Spherical Bearings 1/4/18

This is a race car.  So, of course, I’m always looking for faster lap times.   Making the car handle better is one of the best ways to do this.

When I built the car, I considered many options for the suspension bushings – rubber, poly, and Delrin.  At the time, there were no good options for rod ends and spherical bearings.  On the advice of the good folks at Flyin’ Miata, I used rubber bushings with a higher durometer rating than stock.  That was the hot ticket.

To be honest, I was never really happy with those.  They just didn’t move as well as I wanted them to.  They required a lot of force to move them around.  From previous experience, I knew that was a bad thing.  I wanted the suspension to move freely, without transmitting movement to the frame and body.

I considered a lot of options, and settled on a set of bushings from    Miata Roadsters .  Now, this is not a cheap option, at $1,535.  +$100 to have them drop shipped from Japan.   But if it got me what I wanted, I figured it was worth it.

This is a well designed kit.  The spherical bearings are in a pillow block set up.  And they are sealed with a rubber dust seal.   There is no provision for greasing them, though.  We’ll see how that works out.   If you’ve worked on Miata bushings, you know that they are not all the same size.   These are all well marked for location.  Don’t get them mixed up!

Well packaged and labeled for location
Good documentation, too.
Pillow block Assembly, ready to install.






Different widths for different locations.

Installing these into the stock suspension components requires a fair amount of force.  You cannot do this job without a press.  Don’t even consider doing this with a vice or a C-clamp like you can with rubber bushings.  You NEED a press.  Fortunately, a cheap Harbor Freight 12 ton press will do just fine.

Harbor Freight 12 ton press works fine.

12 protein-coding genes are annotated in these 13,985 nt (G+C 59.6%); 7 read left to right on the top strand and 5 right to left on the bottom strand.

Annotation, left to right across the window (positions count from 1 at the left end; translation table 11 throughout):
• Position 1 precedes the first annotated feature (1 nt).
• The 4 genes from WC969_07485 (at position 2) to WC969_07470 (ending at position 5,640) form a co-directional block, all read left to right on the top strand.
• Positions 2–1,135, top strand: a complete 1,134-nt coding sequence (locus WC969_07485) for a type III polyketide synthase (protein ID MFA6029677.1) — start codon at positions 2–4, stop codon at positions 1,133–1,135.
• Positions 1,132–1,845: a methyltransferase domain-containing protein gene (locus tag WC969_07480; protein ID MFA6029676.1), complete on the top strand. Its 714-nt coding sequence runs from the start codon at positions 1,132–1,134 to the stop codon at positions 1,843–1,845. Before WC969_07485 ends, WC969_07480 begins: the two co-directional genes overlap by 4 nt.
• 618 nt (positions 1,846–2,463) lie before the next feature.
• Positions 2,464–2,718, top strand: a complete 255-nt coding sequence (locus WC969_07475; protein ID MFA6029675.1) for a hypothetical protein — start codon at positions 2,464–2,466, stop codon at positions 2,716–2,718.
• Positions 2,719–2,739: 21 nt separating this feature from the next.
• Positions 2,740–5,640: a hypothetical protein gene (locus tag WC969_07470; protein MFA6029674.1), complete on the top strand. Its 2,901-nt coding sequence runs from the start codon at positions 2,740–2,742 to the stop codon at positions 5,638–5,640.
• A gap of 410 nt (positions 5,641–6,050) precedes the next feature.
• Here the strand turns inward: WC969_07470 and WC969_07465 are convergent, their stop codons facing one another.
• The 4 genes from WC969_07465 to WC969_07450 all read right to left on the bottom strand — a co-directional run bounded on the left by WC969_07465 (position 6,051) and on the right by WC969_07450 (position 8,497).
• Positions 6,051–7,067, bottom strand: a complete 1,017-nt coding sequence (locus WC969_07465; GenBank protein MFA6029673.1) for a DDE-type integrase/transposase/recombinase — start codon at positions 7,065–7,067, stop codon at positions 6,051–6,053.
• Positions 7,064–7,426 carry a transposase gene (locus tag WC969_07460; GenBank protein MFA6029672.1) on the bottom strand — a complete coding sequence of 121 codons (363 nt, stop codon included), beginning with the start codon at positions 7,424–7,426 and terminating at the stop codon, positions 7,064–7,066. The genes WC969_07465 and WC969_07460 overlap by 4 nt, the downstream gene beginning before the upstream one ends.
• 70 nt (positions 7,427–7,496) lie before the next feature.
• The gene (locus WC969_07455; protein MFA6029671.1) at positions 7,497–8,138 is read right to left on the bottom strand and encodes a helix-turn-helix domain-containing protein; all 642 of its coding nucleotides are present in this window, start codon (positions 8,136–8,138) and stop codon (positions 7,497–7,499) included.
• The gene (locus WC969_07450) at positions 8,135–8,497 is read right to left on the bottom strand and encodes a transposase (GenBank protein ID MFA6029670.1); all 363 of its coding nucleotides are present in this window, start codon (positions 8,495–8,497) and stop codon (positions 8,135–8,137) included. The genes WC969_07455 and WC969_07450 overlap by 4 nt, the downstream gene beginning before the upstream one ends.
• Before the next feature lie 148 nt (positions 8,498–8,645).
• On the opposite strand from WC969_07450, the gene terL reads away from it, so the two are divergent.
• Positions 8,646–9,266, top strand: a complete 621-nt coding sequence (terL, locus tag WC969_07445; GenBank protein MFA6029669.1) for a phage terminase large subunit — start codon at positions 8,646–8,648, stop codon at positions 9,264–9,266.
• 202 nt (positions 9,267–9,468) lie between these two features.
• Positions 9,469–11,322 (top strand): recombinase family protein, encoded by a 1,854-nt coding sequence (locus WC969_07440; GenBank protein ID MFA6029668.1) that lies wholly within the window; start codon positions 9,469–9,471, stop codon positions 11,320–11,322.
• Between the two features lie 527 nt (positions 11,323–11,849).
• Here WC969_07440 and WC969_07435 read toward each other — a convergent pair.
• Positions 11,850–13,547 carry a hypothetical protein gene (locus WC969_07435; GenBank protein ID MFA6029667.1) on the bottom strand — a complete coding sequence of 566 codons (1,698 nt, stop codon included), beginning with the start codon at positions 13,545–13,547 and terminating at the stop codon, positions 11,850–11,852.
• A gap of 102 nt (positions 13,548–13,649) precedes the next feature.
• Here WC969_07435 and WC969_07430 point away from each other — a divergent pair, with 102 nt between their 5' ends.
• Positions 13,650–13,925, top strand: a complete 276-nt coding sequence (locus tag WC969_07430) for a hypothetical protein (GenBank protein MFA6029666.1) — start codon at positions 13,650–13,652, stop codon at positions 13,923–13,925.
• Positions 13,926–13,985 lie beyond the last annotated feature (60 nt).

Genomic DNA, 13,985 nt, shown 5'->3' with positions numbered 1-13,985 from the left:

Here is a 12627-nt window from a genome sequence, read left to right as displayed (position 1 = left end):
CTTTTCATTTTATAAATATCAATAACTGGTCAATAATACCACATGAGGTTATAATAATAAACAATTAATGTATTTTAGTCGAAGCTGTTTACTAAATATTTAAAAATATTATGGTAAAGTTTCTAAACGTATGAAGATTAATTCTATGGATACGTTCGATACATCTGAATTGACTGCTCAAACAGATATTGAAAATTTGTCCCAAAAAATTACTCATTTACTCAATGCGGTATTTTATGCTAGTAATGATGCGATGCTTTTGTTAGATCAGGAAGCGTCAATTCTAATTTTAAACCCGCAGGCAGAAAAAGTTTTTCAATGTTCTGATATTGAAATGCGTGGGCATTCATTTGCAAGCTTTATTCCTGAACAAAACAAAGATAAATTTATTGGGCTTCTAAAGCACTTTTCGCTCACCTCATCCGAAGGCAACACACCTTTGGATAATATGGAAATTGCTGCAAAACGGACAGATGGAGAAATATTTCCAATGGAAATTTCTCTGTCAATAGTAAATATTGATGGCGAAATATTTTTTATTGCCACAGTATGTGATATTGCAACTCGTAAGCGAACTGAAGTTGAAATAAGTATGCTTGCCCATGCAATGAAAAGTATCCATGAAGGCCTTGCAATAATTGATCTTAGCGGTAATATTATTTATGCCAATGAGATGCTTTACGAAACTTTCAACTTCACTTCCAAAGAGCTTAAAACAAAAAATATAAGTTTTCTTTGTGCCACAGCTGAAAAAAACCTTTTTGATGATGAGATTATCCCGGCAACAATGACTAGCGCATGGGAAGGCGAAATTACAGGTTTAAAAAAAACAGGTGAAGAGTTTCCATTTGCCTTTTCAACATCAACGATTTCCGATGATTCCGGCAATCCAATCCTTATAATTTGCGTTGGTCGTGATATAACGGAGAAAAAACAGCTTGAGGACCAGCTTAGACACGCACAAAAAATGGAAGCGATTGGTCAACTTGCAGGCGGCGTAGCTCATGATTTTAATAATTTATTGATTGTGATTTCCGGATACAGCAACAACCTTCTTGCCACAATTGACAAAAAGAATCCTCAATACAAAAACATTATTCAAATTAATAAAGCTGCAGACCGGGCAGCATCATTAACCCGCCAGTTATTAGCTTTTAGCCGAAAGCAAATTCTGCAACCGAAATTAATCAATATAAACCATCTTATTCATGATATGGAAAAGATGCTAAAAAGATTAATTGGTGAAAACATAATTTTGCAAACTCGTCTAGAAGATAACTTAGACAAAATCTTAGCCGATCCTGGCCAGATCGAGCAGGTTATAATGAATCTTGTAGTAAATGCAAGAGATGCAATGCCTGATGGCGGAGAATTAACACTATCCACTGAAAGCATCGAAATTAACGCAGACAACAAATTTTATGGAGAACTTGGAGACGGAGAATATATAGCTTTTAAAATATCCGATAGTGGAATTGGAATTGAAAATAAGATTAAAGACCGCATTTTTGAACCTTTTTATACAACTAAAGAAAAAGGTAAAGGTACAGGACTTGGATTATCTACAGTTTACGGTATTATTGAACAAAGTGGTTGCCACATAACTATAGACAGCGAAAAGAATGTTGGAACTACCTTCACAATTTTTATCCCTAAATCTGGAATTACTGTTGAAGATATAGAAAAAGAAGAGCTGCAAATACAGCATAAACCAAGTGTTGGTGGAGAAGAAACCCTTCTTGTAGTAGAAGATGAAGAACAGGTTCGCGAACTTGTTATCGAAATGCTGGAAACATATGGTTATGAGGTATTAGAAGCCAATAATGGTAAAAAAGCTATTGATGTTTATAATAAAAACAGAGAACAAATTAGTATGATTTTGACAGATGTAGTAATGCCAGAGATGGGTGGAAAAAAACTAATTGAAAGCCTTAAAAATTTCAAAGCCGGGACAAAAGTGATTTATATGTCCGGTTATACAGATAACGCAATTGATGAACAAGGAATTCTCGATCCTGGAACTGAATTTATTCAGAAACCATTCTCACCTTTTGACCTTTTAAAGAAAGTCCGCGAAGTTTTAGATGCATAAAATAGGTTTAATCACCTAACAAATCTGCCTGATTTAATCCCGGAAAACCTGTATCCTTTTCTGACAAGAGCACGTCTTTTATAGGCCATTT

Also, do not plan on sending all the bushings and parts to a machine shop and having them pressed in, bringing them home, and installing them.  They will need some fine adjustments during installation.  The bushings will need to be moved a little bit here and there to fit right.

I used sockets of various sizes to support the pieces and press in the bushings.   You just have to be a bit imaginative to get everything set up the way you want it.

Two areas that need extreme caution.   The front lower arms do not fit around the

You can easily bend the arm.

base of my press.   It would seem obvious that you just put the whole arm in to the press.   If you do that, you’ll bend the arm.   I didn’t plan on re-using the arm, so I did it anyway, just to show what would happen.  It’s not good.  You can see that this arm is ruined.


The same issue occurs with the rear lower arm.  I planned to use that one, so I needed a better plan.  I welded a piece of angle iron across the ends for stability.  Then Pressed in the new bushings.   After that it was easy to cut off the steel and repaint the arm.  Although, I could have left the angle iron in place, there was enough room, and it might have added some strength.

Temporary support welded on.


Bushings safely pressed into place.






You would think that all of the bushings would be centered in their respective spaces.  But, that’s not the case.  Some are, and some are not.   That is why you need a press handy, to make those fine adjustments.

Centered. But the spindle bushing was later moved off center.


Offset to fit the chassis.






Once all the bushings are in place, it’s a “simple” matter of assembly.   Put everything back together the same way they came apart.   You’ll need to set ride height, corner weights, and do an alignment.

There is a very small amount of resistance to movement from the rubber dust seals.  But it’s very small.  Gently finger pressure moves the arms up and down.   There is no bind at all now.   I haven’t had a chance to drive the car yet, but I think it’s going to be a whole different experience this year.   🙂